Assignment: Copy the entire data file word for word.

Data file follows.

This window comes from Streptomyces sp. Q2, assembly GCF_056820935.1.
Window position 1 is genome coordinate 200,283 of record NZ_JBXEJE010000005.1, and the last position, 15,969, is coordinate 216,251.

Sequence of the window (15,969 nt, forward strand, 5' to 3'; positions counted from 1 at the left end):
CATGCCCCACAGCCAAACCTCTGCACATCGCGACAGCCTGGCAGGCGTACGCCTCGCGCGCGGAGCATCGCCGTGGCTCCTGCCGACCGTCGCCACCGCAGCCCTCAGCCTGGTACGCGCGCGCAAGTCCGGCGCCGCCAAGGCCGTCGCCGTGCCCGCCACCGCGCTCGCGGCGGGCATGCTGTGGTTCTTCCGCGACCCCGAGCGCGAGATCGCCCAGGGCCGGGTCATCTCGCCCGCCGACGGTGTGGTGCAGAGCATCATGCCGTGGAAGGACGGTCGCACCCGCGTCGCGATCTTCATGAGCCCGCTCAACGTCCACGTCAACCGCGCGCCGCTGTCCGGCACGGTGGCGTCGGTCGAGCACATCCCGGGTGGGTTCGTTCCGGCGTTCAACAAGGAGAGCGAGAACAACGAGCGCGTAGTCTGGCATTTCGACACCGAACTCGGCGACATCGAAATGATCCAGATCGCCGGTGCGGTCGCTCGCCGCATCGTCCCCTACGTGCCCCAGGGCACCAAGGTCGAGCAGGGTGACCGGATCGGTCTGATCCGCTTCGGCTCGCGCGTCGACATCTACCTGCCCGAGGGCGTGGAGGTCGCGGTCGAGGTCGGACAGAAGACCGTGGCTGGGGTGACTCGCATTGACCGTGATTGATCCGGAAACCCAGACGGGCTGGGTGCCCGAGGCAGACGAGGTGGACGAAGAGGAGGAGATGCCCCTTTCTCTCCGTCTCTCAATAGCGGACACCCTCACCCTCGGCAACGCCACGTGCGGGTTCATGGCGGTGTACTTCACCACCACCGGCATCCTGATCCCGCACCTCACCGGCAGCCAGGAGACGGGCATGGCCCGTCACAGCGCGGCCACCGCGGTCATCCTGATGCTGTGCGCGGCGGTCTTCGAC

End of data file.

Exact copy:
This window comes from Streptomyces sp. Q2, assembly GCF_056820935.1.
Window position 1 is genome coordinate 200,283 of record NZ_JBXEJE010000005.1, and the last position, 15,969, is coordinate 216,251.

Sequence of the window (15,969 nt, forward strand, 5' to 3'; positions counted from 1 at the left end):
CATGCCCCACAGCCAAACCTCTGCACATCGCGACAGCCTGGCAGGCGTACGCCTCGCGCGCGGAGCATCGCCGTGGCTCCTGCCGACCGTCGCCACCGCAGCCCTCAGCCTGGTACGCGCGCGCAAGTCCGGCGCCGCCAAGGCCGTCGCCGTGCCCGCCACCGCGCTCGCGGCGGGCATGCTGTGGTTCTTCCGCGACCCCGAGCGCGAGATCGCCCAGGGCCGGGTCATCTCGCCCGCCGACGGTGTGGTGCAGAGCATCATGCCGTGGAAGGACGGTCGCACCCGCGTCGCGATCTTCATGAGCCCGCTCAACGTCCACGTCAACCGCGCGCCGCTGTCCGGCACGGTGGCGTCGGTCGAGCACATCCCGGGTGGGTTCGTTCCGGCGTTCAACAAGGAGAGCGAGAACAACGAGCGCGTAGTCTGGCATTTCGACACCGAACTCGGCGACATCGAAATGATCCAGATCGCCGGTGCGGTCGCTCGCCGCATCGTCCCCTACGTGCCCCAGGGCACCAAGGTCGAGCAGGGTGACCGGATCGGTCTGATCCGCTTCGGCTCGCGCGTCGACATCTACCTGCCCGAGGGCGTGGAGGTCGCGGTCGAGGTCGGACAGAAGACCGTGGCTGGGGTGACTCGCATTGACCGTGATTGATCCGGAAACCCAGACGGGCTGGGTGCCCGAGGCAGACGAGGTGGACGAAGAGGAGGAGATGCCCCTTTCTCTCCGTCTCTCAATAGCGGACACCCTCACCCTCGGCAACGCCACGTGCGGGTTCATGGCGGTGTACTTCACCACCACCGGCATCCTGATCCCGCACCTCACCGGCAGCCAGGAGACGGGCATGGCCCGTCACAGCGCGGCCACCGCGGTCATCCTGATGCTGTGCGCGGCGGTCTTCGAC